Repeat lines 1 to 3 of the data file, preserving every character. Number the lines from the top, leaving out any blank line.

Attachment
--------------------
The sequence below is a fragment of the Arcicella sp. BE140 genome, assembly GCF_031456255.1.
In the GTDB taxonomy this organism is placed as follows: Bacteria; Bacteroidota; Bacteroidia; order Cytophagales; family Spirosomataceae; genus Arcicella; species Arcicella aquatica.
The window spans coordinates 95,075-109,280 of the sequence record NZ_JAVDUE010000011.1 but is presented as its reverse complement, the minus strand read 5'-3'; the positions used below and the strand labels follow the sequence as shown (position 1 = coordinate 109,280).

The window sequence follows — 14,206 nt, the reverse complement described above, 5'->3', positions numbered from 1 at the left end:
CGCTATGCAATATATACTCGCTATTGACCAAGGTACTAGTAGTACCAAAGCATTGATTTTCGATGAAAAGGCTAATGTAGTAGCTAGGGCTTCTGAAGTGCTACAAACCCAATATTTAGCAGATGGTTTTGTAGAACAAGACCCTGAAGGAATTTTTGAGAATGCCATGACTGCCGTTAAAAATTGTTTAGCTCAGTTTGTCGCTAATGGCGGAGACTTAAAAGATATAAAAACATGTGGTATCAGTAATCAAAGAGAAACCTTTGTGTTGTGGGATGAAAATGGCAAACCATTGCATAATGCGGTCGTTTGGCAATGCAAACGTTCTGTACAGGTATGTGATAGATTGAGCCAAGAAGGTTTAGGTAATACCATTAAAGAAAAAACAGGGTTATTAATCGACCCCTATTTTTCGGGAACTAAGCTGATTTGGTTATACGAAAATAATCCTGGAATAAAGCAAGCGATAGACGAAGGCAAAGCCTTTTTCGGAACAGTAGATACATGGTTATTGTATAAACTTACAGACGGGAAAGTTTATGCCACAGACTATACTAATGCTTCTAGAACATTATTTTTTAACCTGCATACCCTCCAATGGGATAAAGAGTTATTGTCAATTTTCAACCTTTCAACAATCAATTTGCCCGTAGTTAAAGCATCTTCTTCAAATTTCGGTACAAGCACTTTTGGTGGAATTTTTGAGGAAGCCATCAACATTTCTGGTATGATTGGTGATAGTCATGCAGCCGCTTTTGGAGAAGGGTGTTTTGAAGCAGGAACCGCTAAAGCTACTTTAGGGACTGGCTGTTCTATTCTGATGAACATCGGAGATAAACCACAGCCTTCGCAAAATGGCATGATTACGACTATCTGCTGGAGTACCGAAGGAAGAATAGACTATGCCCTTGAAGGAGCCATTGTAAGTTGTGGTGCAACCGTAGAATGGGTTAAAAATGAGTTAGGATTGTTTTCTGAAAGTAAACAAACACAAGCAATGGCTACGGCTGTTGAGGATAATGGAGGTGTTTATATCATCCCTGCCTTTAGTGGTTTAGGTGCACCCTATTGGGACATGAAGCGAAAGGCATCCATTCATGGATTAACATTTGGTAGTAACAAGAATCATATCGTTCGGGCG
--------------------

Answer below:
The sequence below is a fragment of the Arcicella sp. BE140 genome, assembly GCF_031456255.1.
In the GTDB taxonomy this organism is placed as follows: Bacteria; Bacteroidota; Bacteroidia; order Cytophagales; family Spirosomataceae; genus Arcicella; species Arcicella aquatica.
The window spans coordinates 95,075-109,280 of the sequence record NZ_JAVDUE010000011.1 but is presented as its reverse complement, the minus strand read 5'-3'; the positions used below and the strand labels follow the sequence as shown (position 1 = coordinate 109,280).